When I was in London, I had a long talk with a friend of mine who said something that struck me. He said that in his life, he wanted a “grand narrative.” And he had gotten one: he’s a musician, composer, and rock star. He had decided on things he wanted to do in his life, and he had done them, and they did in fact create a grand narrative — a fascinating story. His biography would be a terrific read.
I think many, perhaps most, people don’t want a grand narrative. I’ve known many that do, but then I spend my time with writers and artists, and they are more likely to want their lives to be fascinating stories. They are more likely to want grand narratives. (Although many of them don’t want grand narratives either — they simply want to do the work, and have the work speak for them.)
It seems almost vain or frivolous to want a grand narrative for one’s life — as though one should be satisfied with the work, and with a measure of security that allows one to do the work. And yet, it’s hard not to want a fascinating biography, a life in which unexpected things happen. At least, I find it hard not to want that, and after all, here I am writing this post at a coffee shop in Budapest. That’s pretty dramatic, isn’t it? And here I am telling stories about my life, on this blog, and Facebook, and even Twitter.
The pictures I’m going to include in this post are from the Hungarian National Gallery, the art museum I visited yesterday. Here is the art museum, which is housed in the castle on Castle Hill.
Pretty dramatic, isn’t it? I think it’s hard not to want a certain amount of drama and excitement in our lives. And to be honest, what I’ve noticed is that the people who want it, who want the grand narrative, tend to get it. They do in fact tend to have dramatic lives, the sorts of lives that would make good biographies. I suppose that to a certain extent, we all get what we want, what we expect for yourselves, because that’s what we work for. (Not completely, of course, which is why I qualified that statement. But our expectations do seem to determine our possibilities, at least in that what we don’t want or believe we can have, we usually don’t try for.)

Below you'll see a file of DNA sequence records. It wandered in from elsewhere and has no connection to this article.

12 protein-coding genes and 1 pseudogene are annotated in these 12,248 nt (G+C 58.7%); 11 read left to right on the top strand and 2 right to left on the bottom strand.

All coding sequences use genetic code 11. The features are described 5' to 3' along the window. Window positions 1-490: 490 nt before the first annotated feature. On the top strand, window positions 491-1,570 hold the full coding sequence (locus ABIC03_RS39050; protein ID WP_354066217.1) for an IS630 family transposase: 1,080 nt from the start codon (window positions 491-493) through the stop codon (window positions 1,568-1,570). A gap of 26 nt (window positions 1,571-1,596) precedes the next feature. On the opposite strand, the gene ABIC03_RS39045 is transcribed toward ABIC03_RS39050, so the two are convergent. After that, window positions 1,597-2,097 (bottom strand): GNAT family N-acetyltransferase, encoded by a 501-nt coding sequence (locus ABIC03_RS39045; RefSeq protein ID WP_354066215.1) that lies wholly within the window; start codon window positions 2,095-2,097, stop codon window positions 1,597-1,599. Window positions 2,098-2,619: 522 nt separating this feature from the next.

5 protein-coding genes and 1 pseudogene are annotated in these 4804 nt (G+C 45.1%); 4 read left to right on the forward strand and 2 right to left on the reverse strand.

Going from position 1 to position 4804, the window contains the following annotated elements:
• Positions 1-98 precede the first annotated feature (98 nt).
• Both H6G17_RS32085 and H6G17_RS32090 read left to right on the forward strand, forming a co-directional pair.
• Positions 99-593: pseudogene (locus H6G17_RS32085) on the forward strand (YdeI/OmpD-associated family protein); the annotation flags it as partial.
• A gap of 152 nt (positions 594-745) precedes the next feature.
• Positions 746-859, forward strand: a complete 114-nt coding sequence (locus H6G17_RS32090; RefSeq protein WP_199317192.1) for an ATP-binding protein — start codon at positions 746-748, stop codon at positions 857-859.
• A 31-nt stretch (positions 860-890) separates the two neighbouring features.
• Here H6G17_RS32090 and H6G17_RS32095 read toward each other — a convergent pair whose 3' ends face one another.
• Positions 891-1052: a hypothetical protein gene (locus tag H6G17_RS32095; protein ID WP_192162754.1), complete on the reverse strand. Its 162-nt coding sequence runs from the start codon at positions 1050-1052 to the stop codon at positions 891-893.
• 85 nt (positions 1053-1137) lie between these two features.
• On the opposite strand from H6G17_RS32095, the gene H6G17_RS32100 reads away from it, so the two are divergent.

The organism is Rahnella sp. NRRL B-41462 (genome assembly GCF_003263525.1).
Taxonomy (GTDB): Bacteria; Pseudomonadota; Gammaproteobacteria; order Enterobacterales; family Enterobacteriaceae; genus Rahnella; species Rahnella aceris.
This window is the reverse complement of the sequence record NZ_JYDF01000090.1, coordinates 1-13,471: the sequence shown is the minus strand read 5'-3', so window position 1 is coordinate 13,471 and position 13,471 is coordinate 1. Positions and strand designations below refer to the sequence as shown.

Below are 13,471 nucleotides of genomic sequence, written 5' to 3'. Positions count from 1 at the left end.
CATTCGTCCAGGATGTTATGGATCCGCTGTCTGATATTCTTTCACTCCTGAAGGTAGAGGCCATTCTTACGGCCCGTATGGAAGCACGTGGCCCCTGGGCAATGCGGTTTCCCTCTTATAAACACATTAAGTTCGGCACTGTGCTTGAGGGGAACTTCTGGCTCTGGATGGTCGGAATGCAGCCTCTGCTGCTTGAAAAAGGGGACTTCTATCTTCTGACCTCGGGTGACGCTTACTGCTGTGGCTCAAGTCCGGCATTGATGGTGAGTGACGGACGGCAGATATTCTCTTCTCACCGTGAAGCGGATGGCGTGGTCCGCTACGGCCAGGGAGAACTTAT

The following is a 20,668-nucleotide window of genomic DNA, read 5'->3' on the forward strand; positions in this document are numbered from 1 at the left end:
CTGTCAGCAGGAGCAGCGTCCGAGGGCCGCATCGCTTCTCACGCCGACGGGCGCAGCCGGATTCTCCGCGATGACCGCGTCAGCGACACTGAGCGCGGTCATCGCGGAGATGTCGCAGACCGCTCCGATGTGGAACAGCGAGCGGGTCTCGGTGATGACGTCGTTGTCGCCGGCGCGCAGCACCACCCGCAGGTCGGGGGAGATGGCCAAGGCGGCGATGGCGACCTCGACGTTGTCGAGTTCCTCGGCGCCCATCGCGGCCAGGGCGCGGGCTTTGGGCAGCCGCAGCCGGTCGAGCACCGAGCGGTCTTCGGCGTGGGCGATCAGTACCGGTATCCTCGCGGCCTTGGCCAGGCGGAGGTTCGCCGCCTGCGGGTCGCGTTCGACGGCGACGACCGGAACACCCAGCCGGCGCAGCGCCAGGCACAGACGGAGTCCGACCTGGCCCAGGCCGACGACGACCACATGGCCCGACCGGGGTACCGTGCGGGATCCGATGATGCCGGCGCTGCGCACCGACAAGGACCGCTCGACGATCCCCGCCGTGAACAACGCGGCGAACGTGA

This is the castle from below, when you’ve climbed down the hill and are ready to cross the Chain Bridge.
And this is the Chain Bridge, which is also pretty dramatic, with all its lions. I think every bridge needs lions, don’t you? Lots of lions, as many lions as possible and as good taste will allow. We all need lions to add drama to our lives.
And finally, here is me on the Chain Bridge, in front a beautiful design and some graffiti. That’s so Budpest: the Art Nouveau decoration and the graffiti both.
Many of my favorite writers and artists did have grand narratives. Isak Dinesen, Virginia Woolf, Georgia O’Keefe . . . They did not necessarily have happy lives, and the problem with grand narratives is that they’re not always happy. I’d like to have the grand narrative and the happiness both. But I understand what my friend meant by wanting a grand narrative. I want one of my own, and I think I’m doing a pretty good job of creating one — well, as much as I can. And then, I also want to do the good work . . .